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Legal aspects of selling your business

This information is provided by:Netherlands Chamber of Commerce, KVKNetherlands Chamber of Commerce, KVKNederlandse versie

Selling your business comes with various obligations. The buyer may request due diligence, for example. And you will have to take care of several legal matters.

What is due diligence?

The buyer may request access to your records before you both sign the contract. The buyer will analyse your records and figures to check whether they are correct and whether your forecasts make sense. By analysing your records, the buyer gets to know more about your customers and contracts. This process is also known as due diligence. As the seller, you are obliged to provide accurate information during due diligence.

Document agreements in a letter of intent

You can draw up a declaration of intent to make agreements on the negotiation procedure. For example, about exclusivity and confidentiality. With a declaration of intent, both parties know where they stand.

Do you need a civil-law notary?

The sale is not finalised until you and the buyer have both signed the contract. For certain legal structures, you also need to engage a civil-law notary.

  • When selling shares in a bv (private limited company) or nv (public limited company), you need a notary, as the shares can only be transferred with a notarial transfer deed. This deed is a legally required document. It has to be signed when shares change hands.
  • You do not need a notary in order to sell an eenmanszaak (sole proprietorship), vof (general partnership), or parts of a bv without the transfer of shares. In these cases, you can draw up your own purchase agreement. But it is recommended to seek legal advice. Important: if you are also transferring real estate, you do need to engage a civil-law notary.

Intellectual property in case of sale

Does your business have intellectual property (IP), such as trademarks or patents? The type of transaction determines who owns the IP after the transfer.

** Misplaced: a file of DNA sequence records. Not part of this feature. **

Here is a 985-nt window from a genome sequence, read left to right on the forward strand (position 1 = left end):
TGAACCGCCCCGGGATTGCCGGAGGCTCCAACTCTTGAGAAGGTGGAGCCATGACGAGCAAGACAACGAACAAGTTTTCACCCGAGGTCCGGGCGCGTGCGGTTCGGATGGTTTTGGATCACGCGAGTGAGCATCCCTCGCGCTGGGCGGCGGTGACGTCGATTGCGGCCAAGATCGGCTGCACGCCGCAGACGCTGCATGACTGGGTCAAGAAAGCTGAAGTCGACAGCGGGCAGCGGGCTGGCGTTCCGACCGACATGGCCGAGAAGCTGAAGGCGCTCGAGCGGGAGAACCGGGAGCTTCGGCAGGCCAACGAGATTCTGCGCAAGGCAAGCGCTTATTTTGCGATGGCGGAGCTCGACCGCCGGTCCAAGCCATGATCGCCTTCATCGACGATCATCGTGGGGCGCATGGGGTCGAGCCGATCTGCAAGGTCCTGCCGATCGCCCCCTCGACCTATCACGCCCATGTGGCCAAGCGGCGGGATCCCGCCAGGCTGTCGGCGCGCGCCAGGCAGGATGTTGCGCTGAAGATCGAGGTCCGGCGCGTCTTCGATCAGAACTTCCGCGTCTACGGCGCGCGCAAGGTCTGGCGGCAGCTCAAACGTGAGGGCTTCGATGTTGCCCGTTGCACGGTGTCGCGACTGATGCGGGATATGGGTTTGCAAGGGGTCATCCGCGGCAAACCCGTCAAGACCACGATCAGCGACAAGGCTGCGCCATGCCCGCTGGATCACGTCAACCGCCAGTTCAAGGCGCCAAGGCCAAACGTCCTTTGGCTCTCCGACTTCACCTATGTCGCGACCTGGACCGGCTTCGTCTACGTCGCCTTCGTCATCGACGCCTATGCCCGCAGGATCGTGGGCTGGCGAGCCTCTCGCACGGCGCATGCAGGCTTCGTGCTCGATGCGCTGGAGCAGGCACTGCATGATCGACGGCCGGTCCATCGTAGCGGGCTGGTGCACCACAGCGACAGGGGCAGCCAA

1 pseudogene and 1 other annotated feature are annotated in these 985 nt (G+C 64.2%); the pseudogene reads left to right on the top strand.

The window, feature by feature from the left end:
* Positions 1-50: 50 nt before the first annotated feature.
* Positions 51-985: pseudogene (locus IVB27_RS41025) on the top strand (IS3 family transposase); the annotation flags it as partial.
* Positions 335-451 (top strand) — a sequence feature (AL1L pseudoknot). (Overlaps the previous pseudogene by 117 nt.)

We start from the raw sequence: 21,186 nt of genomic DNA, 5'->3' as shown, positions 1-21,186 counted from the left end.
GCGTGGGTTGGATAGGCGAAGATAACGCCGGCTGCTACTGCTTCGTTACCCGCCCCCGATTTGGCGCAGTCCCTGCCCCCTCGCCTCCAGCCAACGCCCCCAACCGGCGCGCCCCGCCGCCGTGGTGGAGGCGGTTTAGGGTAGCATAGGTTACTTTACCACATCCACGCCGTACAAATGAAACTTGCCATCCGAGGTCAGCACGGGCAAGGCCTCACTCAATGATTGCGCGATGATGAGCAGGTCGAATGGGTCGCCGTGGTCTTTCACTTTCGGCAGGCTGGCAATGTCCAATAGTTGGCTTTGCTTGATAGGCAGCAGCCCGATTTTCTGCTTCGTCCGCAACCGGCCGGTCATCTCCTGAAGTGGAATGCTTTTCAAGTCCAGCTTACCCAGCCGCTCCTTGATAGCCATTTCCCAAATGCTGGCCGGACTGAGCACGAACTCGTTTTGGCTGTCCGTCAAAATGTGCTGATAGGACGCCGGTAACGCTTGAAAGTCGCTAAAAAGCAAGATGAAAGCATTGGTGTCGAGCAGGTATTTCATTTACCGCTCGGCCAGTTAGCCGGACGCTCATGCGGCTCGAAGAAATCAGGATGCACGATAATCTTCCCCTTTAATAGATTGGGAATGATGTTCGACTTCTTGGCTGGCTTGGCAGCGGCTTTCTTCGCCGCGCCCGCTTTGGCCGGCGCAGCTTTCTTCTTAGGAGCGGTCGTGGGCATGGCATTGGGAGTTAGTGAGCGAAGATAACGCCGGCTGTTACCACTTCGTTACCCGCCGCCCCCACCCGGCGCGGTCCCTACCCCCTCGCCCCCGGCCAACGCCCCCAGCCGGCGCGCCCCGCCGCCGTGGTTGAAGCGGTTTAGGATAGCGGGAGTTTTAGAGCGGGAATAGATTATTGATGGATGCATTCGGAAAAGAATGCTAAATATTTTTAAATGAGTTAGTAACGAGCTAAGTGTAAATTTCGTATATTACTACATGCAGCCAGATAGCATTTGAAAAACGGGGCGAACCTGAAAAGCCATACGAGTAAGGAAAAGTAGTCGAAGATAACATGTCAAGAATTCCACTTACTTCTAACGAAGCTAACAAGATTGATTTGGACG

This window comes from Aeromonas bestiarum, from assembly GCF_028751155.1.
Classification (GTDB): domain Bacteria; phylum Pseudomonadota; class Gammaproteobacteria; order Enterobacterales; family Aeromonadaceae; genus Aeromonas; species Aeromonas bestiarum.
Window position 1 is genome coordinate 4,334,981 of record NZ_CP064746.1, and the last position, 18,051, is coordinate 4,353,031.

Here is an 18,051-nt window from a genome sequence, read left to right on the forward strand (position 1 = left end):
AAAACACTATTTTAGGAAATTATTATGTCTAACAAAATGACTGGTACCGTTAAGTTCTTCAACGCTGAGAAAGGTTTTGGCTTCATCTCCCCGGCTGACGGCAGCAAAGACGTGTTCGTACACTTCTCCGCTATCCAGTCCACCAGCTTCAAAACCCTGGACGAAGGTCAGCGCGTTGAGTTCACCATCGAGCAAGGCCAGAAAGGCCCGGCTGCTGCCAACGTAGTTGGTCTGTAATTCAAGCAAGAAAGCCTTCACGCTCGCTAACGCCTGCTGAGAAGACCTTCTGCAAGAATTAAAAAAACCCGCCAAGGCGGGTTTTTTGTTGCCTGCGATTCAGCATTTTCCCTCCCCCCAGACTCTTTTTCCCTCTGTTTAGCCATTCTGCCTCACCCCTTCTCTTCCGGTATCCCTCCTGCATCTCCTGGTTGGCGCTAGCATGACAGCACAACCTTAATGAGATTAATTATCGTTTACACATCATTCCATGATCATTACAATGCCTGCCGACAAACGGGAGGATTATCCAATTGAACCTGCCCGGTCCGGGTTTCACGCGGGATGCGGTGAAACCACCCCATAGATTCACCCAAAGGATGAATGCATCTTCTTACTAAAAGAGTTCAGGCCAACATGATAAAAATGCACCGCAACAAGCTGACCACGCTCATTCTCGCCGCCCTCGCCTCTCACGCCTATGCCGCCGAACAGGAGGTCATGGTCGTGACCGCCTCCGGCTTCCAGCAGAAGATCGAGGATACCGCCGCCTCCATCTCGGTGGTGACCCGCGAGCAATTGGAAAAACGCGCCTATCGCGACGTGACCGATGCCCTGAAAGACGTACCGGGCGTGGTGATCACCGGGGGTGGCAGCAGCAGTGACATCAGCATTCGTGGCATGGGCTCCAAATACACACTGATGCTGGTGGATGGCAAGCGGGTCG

• In a share transaction, all assets of the bv automatically change hands, including the intellectual property.
  • In a transaction of assets and liabilities, you have to decide which property to sell and which to keep, including IP. Laws and regulations on IP can be very complicated, so it is best to seek legal advice.

Taking over a business lease with substitution

Are you selling your business or looking to take over another business? The new owner of a business may be able to also take over the lease contract of the business premises. The new owner will then rent the business space at the same price and with the same conditions. This is called subrogation. Here is how it works.

Notify the Netherlands Chamber of Commerce KVK

You are required to notify the Netherlands Chamber of Commerce KVK of changes to your business.

Tax implications

Selling your business has tax implications. What you have to pay depends on the legal structure of your business. If you are selling an eenmanszaak or vof, you have to calculate the discontinuation profit (stakingswinst). This is the difference between the sales price and the book value of the business at the time of transfer. The discontinuation profit is part of your income in the year you sell the business. You have to pay income tax (in Dutch) on the discontinuation profit. In some cases, you are entitled to discontinuation relief (stakingsaftrek). This means you pay less tax on your discontinuation profit.

When selling a bv or nv, you will face different taxes. Which taxes depend on the legal structure. Are you also selling real estate? You will have to pay property transfer tax (overdrachtbelasting). If you have a ‘substantial interest’ (een aanmerkelijk belang) and are selling privately owned shares, you will have to pay income tax (in Dutch).

Want to know more about the tax implications in business transfers? Read the guidance on Transferring your business (in Dutch) from the Dutch Tax Administration.

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